The University of Southern California conducted a study which found that Google has increased the number of sites around the world from which its serves search queries.
From October 2012 to the end of July 2013, Google increased the locations serving its search infrastructure from under 200 to more than 1400, and the number of ISPs grew from just over 100 to more than 850.
Search requests now go to regional networks first, and from there to the Google data center, rather than directly. This apparently speeds up the searches, even though it technically adds in a step.
“Data connections typically need to “warm up” to get to their top speed – the continuous connection between the client network and the Google data center eliminates some of that warming up lag time,” the report said. “In addition, content is split up into tiny packets to be sent over the Internet – and some of the delay that you may experience is due to the occasional loss of some of those packets. By designating the client network as a middleman, lost packets can be spotted and replaced much more quickly.”
Google already used client networks, such as Time Warner Cable, to host some content (like videos on YouTube). Now it is using those same networks to relay and speed up search requests.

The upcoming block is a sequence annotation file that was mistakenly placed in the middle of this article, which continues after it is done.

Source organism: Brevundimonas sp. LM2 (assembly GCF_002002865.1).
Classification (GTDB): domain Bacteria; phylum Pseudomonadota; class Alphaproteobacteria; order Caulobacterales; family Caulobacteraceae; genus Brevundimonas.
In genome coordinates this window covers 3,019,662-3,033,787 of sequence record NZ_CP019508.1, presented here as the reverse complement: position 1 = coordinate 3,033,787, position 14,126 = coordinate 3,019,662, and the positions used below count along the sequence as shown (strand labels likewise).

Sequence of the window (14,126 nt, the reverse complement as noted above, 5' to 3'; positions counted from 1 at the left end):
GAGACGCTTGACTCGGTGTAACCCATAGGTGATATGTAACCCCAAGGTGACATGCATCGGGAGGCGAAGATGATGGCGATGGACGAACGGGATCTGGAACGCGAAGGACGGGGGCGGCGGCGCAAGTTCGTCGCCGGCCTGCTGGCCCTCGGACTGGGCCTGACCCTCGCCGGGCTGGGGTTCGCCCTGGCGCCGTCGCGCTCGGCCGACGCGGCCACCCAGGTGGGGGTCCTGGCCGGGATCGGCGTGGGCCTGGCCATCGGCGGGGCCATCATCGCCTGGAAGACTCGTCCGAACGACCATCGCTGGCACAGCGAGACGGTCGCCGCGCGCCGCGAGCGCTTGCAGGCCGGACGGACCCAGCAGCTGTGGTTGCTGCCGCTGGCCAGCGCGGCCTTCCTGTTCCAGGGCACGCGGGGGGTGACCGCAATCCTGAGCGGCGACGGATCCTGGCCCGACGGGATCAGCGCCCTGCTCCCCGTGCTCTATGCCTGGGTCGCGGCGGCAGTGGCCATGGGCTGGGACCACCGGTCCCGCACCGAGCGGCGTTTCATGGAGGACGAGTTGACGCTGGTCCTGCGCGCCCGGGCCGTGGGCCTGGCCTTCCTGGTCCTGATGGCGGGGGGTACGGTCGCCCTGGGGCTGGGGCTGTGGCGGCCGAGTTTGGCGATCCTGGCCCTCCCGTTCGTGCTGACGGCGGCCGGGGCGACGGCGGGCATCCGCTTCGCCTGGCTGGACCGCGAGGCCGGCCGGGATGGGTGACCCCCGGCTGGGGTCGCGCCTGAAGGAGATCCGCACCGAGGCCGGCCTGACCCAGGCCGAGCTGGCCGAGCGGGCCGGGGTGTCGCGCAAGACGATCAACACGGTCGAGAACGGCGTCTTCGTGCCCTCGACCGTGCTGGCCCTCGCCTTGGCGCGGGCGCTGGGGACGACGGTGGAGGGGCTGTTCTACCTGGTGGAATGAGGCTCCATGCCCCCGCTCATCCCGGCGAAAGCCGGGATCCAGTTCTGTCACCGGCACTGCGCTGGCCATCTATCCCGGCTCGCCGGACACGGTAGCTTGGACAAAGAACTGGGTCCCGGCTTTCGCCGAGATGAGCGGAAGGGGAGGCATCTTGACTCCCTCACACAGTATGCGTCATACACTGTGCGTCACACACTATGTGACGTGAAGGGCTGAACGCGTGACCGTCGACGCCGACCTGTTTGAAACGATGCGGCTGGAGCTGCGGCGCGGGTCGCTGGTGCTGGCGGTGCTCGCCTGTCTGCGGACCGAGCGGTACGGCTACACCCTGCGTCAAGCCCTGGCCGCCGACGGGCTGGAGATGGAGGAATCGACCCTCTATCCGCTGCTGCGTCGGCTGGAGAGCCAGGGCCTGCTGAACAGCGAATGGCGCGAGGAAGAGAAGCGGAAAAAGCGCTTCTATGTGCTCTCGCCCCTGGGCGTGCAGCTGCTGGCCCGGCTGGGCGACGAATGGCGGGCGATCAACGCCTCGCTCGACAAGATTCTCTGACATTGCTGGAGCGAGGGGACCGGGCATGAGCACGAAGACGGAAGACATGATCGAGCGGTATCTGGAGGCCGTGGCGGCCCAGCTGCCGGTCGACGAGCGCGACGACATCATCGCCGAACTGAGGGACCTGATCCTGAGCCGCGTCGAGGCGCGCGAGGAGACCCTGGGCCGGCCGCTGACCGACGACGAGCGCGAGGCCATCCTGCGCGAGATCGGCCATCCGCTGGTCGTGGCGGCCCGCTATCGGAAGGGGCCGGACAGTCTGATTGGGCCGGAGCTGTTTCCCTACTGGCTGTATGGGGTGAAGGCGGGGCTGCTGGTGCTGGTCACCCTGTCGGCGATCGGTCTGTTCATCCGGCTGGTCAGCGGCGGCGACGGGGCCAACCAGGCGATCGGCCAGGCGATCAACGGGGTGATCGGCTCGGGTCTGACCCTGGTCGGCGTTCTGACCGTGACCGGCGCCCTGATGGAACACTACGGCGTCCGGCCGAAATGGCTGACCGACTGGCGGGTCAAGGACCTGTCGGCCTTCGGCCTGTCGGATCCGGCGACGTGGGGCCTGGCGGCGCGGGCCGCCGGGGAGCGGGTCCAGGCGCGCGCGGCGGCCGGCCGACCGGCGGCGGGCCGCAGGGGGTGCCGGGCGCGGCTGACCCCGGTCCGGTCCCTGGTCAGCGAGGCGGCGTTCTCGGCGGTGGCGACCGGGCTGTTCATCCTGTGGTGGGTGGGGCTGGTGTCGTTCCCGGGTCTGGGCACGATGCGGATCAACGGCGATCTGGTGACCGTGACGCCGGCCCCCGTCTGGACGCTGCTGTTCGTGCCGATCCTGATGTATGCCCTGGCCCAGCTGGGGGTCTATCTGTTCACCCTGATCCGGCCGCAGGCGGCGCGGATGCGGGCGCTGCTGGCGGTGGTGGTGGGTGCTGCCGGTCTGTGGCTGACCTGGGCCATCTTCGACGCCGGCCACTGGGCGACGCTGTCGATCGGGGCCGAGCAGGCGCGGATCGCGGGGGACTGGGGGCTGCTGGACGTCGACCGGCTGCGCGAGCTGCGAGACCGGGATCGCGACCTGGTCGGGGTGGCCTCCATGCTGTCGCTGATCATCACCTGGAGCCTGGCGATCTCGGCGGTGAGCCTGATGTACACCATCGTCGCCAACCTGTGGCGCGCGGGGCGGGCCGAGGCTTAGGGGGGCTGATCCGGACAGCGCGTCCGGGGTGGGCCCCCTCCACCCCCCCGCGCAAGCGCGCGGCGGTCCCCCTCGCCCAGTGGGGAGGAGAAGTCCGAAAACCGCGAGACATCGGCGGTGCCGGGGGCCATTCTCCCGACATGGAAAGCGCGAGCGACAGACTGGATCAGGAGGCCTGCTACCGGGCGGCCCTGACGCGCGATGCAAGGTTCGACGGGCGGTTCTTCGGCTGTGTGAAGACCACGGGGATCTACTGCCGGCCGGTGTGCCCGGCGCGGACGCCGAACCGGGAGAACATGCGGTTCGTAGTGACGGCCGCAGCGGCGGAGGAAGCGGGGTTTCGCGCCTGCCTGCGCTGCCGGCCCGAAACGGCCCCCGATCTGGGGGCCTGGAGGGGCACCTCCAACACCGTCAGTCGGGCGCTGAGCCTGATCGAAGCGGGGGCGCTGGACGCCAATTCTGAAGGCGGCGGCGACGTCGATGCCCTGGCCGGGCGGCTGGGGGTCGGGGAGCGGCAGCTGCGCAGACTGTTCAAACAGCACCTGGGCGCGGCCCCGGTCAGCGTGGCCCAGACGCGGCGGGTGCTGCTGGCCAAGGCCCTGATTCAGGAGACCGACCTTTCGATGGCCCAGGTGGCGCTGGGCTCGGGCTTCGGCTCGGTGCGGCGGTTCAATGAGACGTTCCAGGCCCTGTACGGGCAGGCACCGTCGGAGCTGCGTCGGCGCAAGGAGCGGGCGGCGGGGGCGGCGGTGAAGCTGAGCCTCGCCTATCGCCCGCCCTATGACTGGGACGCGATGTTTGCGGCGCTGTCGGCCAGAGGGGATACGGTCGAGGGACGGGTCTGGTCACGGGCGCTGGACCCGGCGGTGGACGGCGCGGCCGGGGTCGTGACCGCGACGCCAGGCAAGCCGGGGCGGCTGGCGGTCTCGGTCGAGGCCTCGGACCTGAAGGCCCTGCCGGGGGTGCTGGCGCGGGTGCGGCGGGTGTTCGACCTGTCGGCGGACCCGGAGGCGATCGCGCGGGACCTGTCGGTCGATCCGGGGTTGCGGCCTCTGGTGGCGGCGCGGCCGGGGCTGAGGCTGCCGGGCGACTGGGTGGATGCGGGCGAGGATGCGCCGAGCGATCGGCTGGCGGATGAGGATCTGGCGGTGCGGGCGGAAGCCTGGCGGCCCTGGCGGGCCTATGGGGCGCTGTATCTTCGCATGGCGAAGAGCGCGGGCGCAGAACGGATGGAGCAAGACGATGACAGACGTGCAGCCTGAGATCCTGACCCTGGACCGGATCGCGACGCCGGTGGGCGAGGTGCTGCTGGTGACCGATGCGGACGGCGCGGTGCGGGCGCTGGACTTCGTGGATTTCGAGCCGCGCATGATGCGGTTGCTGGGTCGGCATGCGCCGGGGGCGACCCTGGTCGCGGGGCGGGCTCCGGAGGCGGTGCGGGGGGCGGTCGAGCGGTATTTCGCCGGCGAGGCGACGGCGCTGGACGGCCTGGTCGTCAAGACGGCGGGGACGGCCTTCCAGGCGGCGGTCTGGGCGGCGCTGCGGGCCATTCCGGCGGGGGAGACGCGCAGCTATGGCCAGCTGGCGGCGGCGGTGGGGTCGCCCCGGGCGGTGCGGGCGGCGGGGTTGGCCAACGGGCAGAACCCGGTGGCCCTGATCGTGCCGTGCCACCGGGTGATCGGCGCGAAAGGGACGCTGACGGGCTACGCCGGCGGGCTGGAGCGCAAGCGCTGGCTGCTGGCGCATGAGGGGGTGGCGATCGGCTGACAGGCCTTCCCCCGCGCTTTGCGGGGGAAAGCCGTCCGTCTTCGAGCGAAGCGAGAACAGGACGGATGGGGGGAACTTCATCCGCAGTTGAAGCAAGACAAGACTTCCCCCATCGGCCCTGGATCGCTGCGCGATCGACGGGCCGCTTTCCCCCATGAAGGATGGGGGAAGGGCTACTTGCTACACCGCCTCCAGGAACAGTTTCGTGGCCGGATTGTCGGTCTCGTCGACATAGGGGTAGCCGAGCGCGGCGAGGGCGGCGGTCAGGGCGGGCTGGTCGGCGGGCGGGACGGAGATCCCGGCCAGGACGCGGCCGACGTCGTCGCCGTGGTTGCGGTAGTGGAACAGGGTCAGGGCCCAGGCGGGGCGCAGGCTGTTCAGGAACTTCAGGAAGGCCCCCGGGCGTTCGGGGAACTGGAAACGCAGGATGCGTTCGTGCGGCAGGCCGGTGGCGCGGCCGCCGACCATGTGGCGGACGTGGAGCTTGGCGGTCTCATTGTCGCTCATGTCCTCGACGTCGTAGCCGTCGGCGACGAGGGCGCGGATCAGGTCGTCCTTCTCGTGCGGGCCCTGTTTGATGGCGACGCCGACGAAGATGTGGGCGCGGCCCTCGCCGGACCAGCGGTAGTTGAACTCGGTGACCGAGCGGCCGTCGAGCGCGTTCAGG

“Delayed web responses lead to decreased user engagement, fewer searches, and lost revenue,” said Ethan Katz-Bassett, an assistant professor at USC Viterbi. “Google’s rapid expansion tackles major causes of slow transfers head-on.”
This strategy means users get quick responses, and ISPs lower their operational costs by keeping more traffic local.
Sometimes it is easy to forget, as we effortlessly search for recipes and share YouTube videos with our friends, that there is an incredible amount of physical technology enabling these digital experiences. Part of what makes Google, Google is its ability to build, organize, and operate a huge network of servers and fiber-optic cables, and process massive amounts of data at warp speed.